Updated: September 2, 2021 12:30 PM EDT | Originally published: August 27, 2021 12:22 PM EDT

With the rise of the Delta variant of COVID-19, the fate of movies remains uncertain—will studios continue to release new films in theaters? On streaming services? Both? But while you may not have immediate access to some of the most talked-about superhero films and Oscar hopefuls this year, there’s plenty of TV to keep you busy this fall.

Fan-favorite shows like Succession, The Morning Show and Dear White People are set to return after long, pandemic-induced breaks. Meanwhile, this autumn’s TV lineup of new series is particularly star-studded: Clive Owen is taking a turn as Bill Clinton in Impeachment: American Crime Story, Oscar Isaac and Jessica Chastain are duking it out as an unhappily married couple in Scenes From a Marriage and Michael Keaton and Rosario Dawson are leading an A-list adaptation of Dopesick, the story of how one pharma company jumpstarted the opioid crisis in America.

And while neither the long-planned Game of Thrones spinoffs nor the much-anticipated Lord of the Rings TV show will debut on the small screen this year, the race for the next hit sci-fi or fantasy series has begun with adaptations of Foundation and The Wheel of Time set to premiere in the next few months, along with a live-action version of the anime series Cowboy Bebop and a reinterpretation of War of the Worlds called Invasion. Those new series will compete with the next two Marvel shows, Hawkeye and Ms. Marvel, the Mandalorian spinoff, The Book of Boba Fett and the second season of the Witcher for genre television supremacy as the holidays approach.

Here are the biggest series you can look forward to for the rest of the year.

What We Do in the Shadows

Sept. 2 on FX

The critically beloved vampire comedy based on Taika Waititi and Jemaine Clement’s film of the same name returns for a third season of bloody fun.

Money Heist

Sept. 3 on Netflix

One of Netflix’s biggest international hits, Spain’s Money Heist promises plenty more twists and turns as the drama about a group of robbers comes to a close in its fifth and final season.

Impeachment: American Crime Story

Sept. 7 on FX

Ryan Murphy’s Emmy-winning anthology will tackle Bill Clinton’s impeachment. The story, produced by Monica Lewinsky, centers largely on her experience. Beanie Feldestein plays Lewinsky alongside an all-star cast that includes Murphy regular Sarah Paulson as Linda Tripp, Edie Falco as Hillary Clinton and Clive Owen as the former president.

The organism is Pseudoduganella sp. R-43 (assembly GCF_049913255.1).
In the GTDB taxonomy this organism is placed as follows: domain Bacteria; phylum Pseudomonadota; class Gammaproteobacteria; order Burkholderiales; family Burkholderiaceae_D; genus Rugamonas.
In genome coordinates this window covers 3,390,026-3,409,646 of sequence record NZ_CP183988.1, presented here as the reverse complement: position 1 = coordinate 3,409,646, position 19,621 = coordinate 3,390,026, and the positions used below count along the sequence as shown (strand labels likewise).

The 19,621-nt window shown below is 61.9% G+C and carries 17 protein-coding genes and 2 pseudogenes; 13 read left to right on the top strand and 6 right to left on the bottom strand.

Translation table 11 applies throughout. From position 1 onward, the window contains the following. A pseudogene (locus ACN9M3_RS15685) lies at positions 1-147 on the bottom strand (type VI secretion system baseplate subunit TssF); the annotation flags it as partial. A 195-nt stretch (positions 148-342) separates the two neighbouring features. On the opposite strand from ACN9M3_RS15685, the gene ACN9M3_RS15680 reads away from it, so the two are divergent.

Scenes From a Marriage

Sept. 12 on HBO

Oscar Isaac and Jessica Chastain star as a couple struggling to keep their marriage afloat over the course of a decade in a remake of the 1973 miniseries from legendary filmmaker Ingmar Bergman.

American Rust

Sept. 12 on Showtime

The drama starring Jeff Daniels as a surly Pennsylvania police chief whose infidelity interferes with a murder investigation exudes Mare of Easttown vibes.

Y: The Last Man

Sept. 13 on FX on Hulu

This graphic novel adaptation asks what would happen if all but one man on earth died: Would we live in a dystopia or utopia?

The Lost Symbol

Sept. 16 on Peacock

Robert Langdon, the symbologist hero of Dan Brown’s novels, gets his own origin story. In it, the young academic must solve a series of puzzles to save his mentor.

The Premise

Sept. 16 on FX on Hulu

The Office writer and star B.J. Novak’s anthology series of modern morality tales will explore thorny premises like what one man does when he discovers that the blurry background in his sex tape might provide evidence in a police abuse case. The cast includes Tracee Ellis Ross, Daniel Dae Kim and Jon Bernthal.

The Morning Show

Sept. 17 on Apple TV+

Julianna Margulies and Hasan Minhaj join Jennifer Aniston, Reese Witherspoon and Billy Crudrup for a second season of the series about a morning show reckoning with a #MeToo scandal.

Read More: How Bombshell and The Morning Show Reckon With #MeToo

Sex Education

Sept. 17 on Netflix

In Sex Education’s third season, Girls star Jemima Kirke joins the cast as the high school’s new headmistress trying to rein in rebellious students.

Muhammad Ali

Sept. 19 on PBS

Famed documentarian Ken Burns endeavors to capture the complex life of the iconic boxer and inspirational activist.

Our Kind of People

Sept. 21 on Fox

Lee Daniels’ new drama centers on a rich enclave of Black families in Martha’s Vineyard and recalls the soapy pleasures of Empire.

Dear White People

Sept. 22 on Netflix

In its fourth and final season, Justin Simien’s campus dramedy will still tackle questions of race relations on campus—especially in a moment of continued upheaval. But it will also take the form of a ’90s-inspired musical.

The Wonder Years

Sept. 22 on ABC

Daniels is also producing a reboot of the classic coming-of-age story, this time centered on a Black 12-year-old growing up in 1960s Alabama. Dulé Hill plays the dad, and Don Cheadle narrates.

Foundation

Sept. 24 on Apple TV+

Isaac Asimov’s epic sci-fi trilogy has inspired space stories ranging from Star Trek to Dune. Now it’s finally getting its own adaptation. Lee Pace and Jared Harris star in the show, which centers on a rebellion within the ranks of a galactic empire.